Guys who are in a Masters swim program are consciously doing intervals during most of their workouts. But if that’s not you (and you should still swim sometimes anyway, brother), here are two lower-key ways to get interval benefits during a swim.
For 5-10 lengths during your workout, just go faster. By “faster,” I mean consciously upping your stroke cadence as much as you can without starting to have bad form and thrash around (which actually makes you go slower). You don’t need a timer to tell you you’re working harder when you do this, I promise. Do a hard length like this, make the return length at your normal pace, then do the next length fast again. If/when five cycles of this “doesn’t get it done” for you, work your way toward 10.
Also, you can experiment with reduced breathing frequency to make your oxygen delivery system and muscles work harder. For example, I normally breathe every three strokes — breathe left, left-hand stroke, right-hand stroke, then breathe right, etc. During each swim, for five or 10 lengths (again, with a normal length for recovery) I make this every five strokes. Your body works harder when you do this. And as a bonus, you can focus better on some aspects of your pure stroke form when you’re not throwing in a breath so often.
During any form of strength training, if you limit rest time to 30 seconds between sets, you should start to feel some pronounced intensity effects. As opposed to leisurely toweling off your face, getting a drink of water, maybe bullshitting with some guys or gals around the gym. Just saying, man.
You especially will feel these benefits if you do multi-joint “compound” moves that work multiple muscles and thus demand a lot of oxygen delivery. Moves that qualify here include:
- Bar dips
- Squats (pretty much any form of them)
- Kettlebell swings (especially these!)
- Burpees (really especially these — I think it would be nearly impossible to do legitimate burpees without getting a HIIT feeling)
- Core work
Doing strength training at a higher-intensity cadence, and mainly doing these types of high-energy-demand moves, has allowed me to change my weekly fitness mix. I went down to only three “classic” cardio workouts per week, plus two full-body HIIT-like workouts and a power yoga practice.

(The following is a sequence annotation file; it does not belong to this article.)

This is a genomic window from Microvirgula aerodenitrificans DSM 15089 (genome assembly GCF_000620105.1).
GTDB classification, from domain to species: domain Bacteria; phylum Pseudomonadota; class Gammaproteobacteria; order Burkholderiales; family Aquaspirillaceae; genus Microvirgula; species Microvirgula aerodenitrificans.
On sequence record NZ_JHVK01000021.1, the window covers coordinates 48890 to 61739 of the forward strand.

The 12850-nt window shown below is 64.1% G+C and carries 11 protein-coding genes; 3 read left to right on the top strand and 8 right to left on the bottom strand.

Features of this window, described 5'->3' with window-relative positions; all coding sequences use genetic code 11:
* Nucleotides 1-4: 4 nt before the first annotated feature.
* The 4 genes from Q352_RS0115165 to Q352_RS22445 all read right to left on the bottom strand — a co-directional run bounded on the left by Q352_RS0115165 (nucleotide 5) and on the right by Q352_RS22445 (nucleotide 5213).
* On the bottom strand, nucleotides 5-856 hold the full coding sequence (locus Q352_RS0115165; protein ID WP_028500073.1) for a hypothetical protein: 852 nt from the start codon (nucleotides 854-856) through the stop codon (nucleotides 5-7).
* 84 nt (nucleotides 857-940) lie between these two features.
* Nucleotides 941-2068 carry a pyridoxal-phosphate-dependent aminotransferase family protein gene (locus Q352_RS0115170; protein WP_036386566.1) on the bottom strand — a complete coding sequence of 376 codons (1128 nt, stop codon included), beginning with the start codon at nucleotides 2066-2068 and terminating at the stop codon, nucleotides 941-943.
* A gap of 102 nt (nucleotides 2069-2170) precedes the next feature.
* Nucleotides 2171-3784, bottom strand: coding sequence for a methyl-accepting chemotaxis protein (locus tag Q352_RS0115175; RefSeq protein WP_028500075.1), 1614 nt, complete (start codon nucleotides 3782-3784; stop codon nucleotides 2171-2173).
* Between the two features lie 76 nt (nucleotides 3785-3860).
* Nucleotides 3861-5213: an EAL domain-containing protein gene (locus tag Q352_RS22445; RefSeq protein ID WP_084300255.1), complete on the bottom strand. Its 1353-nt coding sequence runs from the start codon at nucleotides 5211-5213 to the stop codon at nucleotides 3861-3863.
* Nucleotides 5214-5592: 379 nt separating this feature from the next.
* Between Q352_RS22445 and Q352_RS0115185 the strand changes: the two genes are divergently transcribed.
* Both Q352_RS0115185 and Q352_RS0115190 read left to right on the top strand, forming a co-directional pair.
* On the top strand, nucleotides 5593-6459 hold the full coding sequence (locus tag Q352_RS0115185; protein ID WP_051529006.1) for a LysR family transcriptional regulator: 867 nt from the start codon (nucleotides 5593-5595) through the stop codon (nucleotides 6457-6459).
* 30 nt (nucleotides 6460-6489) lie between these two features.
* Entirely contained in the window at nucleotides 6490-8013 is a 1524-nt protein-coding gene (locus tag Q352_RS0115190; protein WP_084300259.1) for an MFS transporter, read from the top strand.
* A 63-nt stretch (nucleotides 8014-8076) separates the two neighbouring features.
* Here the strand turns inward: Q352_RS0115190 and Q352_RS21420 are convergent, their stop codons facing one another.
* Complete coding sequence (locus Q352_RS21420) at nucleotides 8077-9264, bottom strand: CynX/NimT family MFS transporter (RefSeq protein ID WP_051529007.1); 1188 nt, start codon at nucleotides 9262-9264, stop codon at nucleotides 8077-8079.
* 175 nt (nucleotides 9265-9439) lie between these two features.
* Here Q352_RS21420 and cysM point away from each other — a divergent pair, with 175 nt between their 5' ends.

To each his own, but this or something like it seems like a good mix for a 45+ guy who wants to blend endurance, strength, and flexibility. And keep his calorie-burn high to manage weight.
Of course, indoor bikes, elliptical trainers, treadmills and other cardio machines have built-in interval programs. So that should make it easy to HIIT-ify workouts using these. But at least for myself, I think it’s hard to make yourself be really intense on these machines. There’s a temptation to be more moderate while you’re watching ESPN or Netflix or CNBC. So to get HIIT benefits here, you need to change mindset and purposefully select a workout profile / level so it’s HARD at the high points and you’re at least a little desperate for the easy interval to come along.
I hope you try one or more of these ways to HIIT-ify everyday workouts. But also try “real” HIIT as outlined in our challenge goals. Via these two means, you can be using “a belt and suspenders” approach to ensure you get intensity into your fitness routine. Questions, ideas or suggestions for other guys going through all this? Use our private Facebook members page.